The Federal Reserve’s move toward raising interest rates has created a difficult set of market conditions in which trader indecision is causing a trendless, stop-and-go, nearly impossible to trade market, states Joe Duarte, technical specialist and editor of In the Money Options.

The Fed’s Psycho Warfare

A key component in any battle plan is to use psychological warfare as much as possible in order to preserve resources which can then be deployed in the conquest and consolidation phase that follows open combat.

And the Fed is following the playbook to a T.

The central bank seems to be hoping for a repeat of the market we saw in 2003-2004, where stocks fell aggressively before the first interest rate increase of the cycle but were able to hold their own thereafter.

That’s likely why they’ve been talking in a loud voice about raising interest rates aggressively—well ahead of the expected March launch of what the majority of observers expect to be a protracted and lengthy period that includes multiple rate hikes.

The consensus number seems to be for seven rate increases before the cycle ends, to which we humbly respond:


What’s the Point?

The end game to this talk now and hope later strategy is to create the conditions for a slowing economy by engineering a meaningful, but not irreparable, fall in stock prices ahead of the actual interest rate increases.

Specifically, the hoped-for goal is that the Fed will have to raise interest rates fewer times than it would have to do otherwise.

This, of course is due to the fact that central bankers know full well that the stock market is a huge influence on the economy, which is the basic tenet of my MELA system—M (Markets), E (Economy), L (Life Decisions), and A (Algos) all work in tandem.

The Market is the Economy

Familiar readers are aware that in MELA, the action in the markets is what drives the spending habits of those with IRAs, 401 (k) plans, and well-funded trading accounts. When the stock market is doing well, this subset of the population, which is responsible for an outsized share of economic activity, feels more comfortable in spending. And it’s their spending that drives economic growth.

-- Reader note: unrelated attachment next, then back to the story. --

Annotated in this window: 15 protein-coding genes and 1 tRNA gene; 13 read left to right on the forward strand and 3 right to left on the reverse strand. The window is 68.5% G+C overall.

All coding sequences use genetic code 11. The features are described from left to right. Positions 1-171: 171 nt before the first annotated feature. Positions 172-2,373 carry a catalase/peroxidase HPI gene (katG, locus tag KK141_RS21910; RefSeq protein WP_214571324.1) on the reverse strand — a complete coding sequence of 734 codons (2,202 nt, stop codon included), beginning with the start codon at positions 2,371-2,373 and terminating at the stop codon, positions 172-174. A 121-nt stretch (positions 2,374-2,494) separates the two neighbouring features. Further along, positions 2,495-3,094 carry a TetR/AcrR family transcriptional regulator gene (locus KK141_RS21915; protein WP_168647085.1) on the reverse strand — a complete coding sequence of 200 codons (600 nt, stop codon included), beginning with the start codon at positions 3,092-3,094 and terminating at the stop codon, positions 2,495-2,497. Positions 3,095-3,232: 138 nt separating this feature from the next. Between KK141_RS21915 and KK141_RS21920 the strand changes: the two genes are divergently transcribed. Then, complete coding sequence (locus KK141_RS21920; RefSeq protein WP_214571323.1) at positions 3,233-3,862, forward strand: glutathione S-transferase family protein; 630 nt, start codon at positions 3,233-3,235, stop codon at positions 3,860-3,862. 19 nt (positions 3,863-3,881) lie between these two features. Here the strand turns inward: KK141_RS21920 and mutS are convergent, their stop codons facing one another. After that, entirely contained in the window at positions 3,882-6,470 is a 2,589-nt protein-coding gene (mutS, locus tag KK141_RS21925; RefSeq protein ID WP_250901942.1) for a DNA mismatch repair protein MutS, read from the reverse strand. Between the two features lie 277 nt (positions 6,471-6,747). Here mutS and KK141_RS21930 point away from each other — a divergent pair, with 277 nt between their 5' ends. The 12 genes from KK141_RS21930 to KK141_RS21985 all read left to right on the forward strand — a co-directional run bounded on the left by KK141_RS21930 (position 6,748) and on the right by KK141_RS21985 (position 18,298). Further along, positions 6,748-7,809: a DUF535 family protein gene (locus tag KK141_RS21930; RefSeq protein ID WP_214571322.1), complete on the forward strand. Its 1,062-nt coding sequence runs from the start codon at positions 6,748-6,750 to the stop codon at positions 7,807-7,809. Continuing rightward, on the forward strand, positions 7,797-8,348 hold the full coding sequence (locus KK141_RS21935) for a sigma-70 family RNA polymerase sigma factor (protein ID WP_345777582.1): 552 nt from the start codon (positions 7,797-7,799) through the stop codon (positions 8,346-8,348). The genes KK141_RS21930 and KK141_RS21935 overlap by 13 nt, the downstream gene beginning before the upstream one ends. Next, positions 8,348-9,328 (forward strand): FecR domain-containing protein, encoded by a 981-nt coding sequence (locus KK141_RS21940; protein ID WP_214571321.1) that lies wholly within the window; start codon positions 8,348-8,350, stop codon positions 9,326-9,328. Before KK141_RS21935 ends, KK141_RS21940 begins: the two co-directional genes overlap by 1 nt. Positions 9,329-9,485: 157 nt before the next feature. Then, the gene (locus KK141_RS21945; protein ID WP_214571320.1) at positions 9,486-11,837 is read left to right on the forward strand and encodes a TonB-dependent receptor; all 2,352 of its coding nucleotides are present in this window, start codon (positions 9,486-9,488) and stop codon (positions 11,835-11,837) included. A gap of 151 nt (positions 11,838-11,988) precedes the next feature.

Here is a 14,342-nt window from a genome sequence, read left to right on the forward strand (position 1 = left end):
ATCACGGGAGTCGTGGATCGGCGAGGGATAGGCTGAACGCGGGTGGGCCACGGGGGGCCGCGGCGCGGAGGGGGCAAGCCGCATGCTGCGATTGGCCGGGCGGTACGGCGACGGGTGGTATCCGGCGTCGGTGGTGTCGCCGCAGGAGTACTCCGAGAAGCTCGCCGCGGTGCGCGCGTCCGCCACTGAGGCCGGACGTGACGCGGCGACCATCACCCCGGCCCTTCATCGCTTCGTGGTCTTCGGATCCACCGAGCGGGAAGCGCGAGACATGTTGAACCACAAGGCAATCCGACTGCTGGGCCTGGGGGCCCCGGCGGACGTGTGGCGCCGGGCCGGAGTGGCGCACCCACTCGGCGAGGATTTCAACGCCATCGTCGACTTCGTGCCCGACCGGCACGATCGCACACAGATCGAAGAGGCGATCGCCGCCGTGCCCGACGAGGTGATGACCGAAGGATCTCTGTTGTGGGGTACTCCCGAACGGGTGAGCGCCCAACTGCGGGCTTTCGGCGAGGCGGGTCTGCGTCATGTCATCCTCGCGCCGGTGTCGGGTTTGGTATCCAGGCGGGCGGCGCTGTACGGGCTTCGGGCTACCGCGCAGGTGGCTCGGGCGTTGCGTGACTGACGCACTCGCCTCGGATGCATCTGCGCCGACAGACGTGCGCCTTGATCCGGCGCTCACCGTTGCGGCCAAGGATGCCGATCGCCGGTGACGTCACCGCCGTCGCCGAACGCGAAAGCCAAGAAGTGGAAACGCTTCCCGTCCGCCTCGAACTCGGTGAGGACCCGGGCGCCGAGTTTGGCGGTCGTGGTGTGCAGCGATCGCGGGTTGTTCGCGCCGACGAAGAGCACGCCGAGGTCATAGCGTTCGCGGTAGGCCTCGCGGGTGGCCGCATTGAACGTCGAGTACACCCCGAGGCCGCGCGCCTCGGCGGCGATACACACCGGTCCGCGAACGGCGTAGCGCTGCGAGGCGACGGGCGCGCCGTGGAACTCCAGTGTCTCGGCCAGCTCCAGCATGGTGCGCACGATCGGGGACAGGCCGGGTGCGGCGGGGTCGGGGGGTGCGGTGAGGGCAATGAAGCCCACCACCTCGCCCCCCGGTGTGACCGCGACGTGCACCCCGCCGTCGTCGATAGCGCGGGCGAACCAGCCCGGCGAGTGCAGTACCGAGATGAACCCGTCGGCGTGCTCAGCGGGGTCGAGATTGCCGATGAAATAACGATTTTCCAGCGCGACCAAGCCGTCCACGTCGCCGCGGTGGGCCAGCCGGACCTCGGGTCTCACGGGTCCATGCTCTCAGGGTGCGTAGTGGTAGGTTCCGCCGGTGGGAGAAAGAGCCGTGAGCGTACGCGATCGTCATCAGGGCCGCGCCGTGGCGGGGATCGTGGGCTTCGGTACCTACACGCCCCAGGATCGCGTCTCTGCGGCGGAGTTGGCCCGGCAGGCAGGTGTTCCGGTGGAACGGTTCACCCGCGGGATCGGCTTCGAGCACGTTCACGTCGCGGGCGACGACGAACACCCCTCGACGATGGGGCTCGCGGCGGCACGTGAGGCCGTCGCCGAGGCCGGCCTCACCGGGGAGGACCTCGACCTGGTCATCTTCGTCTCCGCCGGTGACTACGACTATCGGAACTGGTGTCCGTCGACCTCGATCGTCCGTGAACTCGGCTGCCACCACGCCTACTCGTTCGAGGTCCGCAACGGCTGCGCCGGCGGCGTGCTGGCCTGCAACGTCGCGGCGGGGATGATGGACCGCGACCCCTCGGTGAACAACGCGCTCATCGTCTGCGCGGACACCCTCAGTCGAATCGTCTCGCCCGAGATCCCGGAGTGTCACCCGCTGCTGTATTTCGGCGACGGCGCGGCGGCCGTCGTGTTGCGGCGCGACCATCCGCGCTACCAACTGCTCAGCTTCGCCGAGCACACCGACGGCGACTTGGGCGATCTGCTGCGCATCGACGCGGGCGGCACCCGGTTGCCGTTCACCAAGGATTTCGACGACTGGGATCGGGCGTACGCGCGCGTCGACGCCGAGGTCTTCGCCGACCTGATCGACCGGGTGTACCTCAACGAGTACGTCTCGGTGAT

In other words, the Fed does not really want to break the MELA crowd’s back. But it does want to squeeze inflation out of the system.

The problem is that the current inflation is mostly being fueled by the limits of the current supply and demand scenario that has emerged after the Covid pandemic and its effects on the way people live and work; along with government policies, which have helped shape and reinforce this behavior pattern. And those things are slow to change.

Meanwhile, with the world drowning in debt, if the Fed goes too far, it may have more trouble on its hands than it may be able to resolve quickly, even if it eases aggressively and restarts the printing presses.

Meanwhile, if and when the MELA crowd puts its hands in its pockets because of an increasingly impossible market to trade, and the repercussions of that on its spending habits become apparent, the negative effect on the economy may be more depressive and happen faster than any Fed model may predict.

Meanwhile, prepare for a continuation of the current directionless market including the big air pockets we’ve seen of late in stocks with bad earnings or any news item which disappoints.

New Low on NYAD Suggests More Trouble Ahead

The New York Stock Exchange Advance Decline line (NYAD) and the major stock indexes continue to struggle and have repeatedly failed to rise above key chart resistance points, which suggests that sellers are patiently awaiting new opportunities to lighten up on stocks at these key price areas.

This is interesting because every price drop is accompanied, as you would expect by a rise in the CBOE Volatility Index (VIX), which measures put option volume. And while VIX does rise with the selling sprees, it has yet to move decisively above the 30 area, which suggests that the current difficult-to-trade market we are seeing at the moment could go on for some time as there is no sign of a significant capitulation by the bears.

A rise in VIX signals that put option volume (bets that the market is going to fall) are on the rise. What follows when put volume rises is that rising put volumes cause market makers to sell puts and simultaneously hedge their bets by selling stocks and stock index futures. 

But what we’re seeing now suggests that dealers are being forced to put on hedges and then remove them as they counter trader indecision. And this is what’s causing the stop-and-go price action.

Euro/Dollor Curve Flattening

The Nasdaq 100 Index (NDX) never made it back above its 200-day moving average again. The index continues to test the recent lows, but as the S&P 500 (SPX) has managed not to break below this key support area.

Historic Inflation Metrics


The S&P Small Cap 600 Index (SML) again remained well below its 200-day moving average. There is some relative strength here as SML is mostly going nowhere while the rest of the market continues to fall. Whether this means that small stocks will lead the next up leg in the market remains to be seen.

S&P 600 Small Cap chart

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